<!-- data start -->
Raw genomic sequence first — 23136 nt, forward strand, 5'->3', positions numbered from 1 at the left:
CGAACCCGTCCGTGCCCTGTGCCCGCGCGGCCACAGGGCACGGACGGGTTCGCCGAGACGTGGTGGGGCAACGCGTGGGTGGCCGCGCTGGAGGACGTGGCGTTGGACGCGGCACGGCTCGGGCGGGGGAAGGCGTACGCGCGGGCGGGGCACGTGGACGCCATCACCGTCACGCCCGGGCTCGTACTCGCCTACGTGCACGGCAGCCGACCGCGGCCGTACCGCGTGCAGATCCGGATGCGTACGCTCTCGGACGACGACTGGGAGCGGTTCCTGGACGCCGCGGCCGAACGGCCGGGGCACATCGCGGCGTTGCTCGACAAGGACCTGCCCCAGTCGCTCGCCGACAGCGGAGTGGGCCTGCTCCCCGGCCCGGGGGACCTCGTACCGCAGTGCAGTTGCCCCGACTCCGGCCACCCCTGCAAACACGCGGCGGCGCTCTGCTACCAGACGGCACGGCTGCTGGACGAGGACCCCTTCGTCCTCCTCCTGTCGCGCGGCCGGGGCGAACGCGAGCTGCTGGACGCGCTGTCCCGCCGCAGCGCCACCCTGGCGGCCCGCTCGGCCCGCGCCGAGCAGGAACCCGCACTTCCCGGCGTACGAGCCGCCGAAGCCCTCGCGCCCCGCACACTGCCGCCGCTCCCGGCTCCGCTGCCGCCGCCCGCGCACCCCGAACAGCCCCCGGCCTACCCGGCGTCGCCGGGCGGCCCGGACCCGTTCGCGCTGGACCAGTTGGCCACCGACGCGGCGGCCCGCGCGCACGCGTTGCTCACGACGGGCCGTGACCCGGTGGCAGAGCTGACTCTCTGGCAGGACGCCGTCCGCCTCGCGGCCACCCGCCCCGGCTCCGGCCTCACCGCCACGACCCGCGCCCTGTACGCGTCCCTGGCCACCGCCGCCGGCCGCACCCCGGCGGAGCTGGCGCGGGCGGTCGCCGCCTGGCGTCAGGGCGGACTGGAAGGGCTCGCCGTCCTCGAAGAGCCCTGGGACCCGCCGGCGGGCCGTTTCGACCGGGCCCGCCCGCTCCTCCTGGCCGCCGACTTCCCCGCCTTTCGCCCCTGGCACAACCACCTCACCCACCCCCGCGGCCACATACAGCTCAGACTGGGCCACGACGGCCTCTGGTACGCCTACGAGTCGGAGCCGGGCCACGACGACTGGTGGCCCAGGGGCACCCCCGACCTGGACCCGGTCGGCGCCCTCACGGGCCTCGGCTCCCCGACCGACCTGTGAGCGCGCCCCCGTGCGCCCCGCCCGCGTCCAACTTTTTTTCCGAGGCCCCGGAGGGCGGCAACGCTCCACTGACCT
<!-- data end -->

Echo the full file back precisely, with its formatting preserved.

Raw genomic sequence first — 23136 nt, forward strand, 5'->3', positions numbered from 1 at the left:
CGAACCCGTCCGTGCCCTGTGCCCGCGCGGCCACAGGGCACGGACGGGTTCGCCGAGACGTGGTGGGGCAACGCGTGGGTGGCCGCGCTGGAGGACGTGGCGTTGGACGCGGCACGGCTCGGGCGGGGGAAGGCGTACGCGCGGGCGGGGCACGTGGACGCCATCACCGTCACGCCCGGGCTCGTACTCGCCTACGTGCACGGCAGCCGACCGCGGCCGTACCGCGTGCAGATCCGGATGCGTACGCTCTCGGACGACGACTGGGAGCGGTTCCTGGACGCCGCGGCCGAACGGCCGGGGCACATCGCGGCGTTGCTCGACAAGGACCTGCCCCAGTCGCTCGCCGACAGCGGAGTGGGCCTGCTCCCCGGCCCGGGGGACCTCGTACCGCAGTGCAGTTGCCCCGACTCCGGCCACCCCTGCAAACACGCGGCGGCGCTCTGCTACCAGACGGCACGGCTGCTGGACGAGGACCCCTTCGTCCTCCTCCTGTCGCGCGGCCGGGGCGAACGCGAGCTGCTGGACGCGCTGTCCCGCCGCAGCGCCACCCTGGCGGCCCGCTCGGCCCGCGCCGAGCAGGAACCCGCACTTCCCGGCGTACGAGCCGCCGAAGCCCTCGCGCCCCGCACACTGCCGCCGCTCCCGGCTCCGCTGCCGCCGCCCGCGCACCCCGAACAGCCCCCGGCCTACCCGGCGTCGCCGGGCGGCCCGGACCCGTTCGCGCTGGACCAGTTGGCCACCGACGCGGCGGCCCGCGCGCACGCGTTGCTCACGACGGGCCGTGACCCGGTGGCAGAGCTGACTCTCTGGCAGGACGCCGTCCGCCTCGCGGCCACCCGCCCCGGCTCCGGCCTCACCGCCACGACCCGCGCCCTGTACGCGTCCCTGGCCACCGCCGCCGGCCGCACCCCGGCGGAGCTGGCGCGGGCGGTCGCCGCCTGGCGTCAGGGCGGACTGGAAGGGCTCGCCGTCCTCGAAGAGCCCTGGGACCCGCCGGCGGGCCGTTTCGACCGGGCCCGCCCGCTCCTCCTGGCCGCCGACTTCCCCGCCTTTCGCCCCTGGCACAACCACCTCACCCACCCCCGCGGCCACATACAGCTCAGACTGGGCCACGACGGCCTCTGGTACGCCTACGAGTCGGAGCCGGGCCACGACGACTGGTGGCCCAGGGGCACCCCCGACCTGGACCCGGTCGGCGCCCTCACGGGCCTCGGCTCCCCGACCGACCTGTGAGCGCGCCCCCGTGCGCCCCGCCCGCGTCCAACTTTTTTTCCGAGGCCCCGGAGGGCGGCAACGCTCCACTGACCT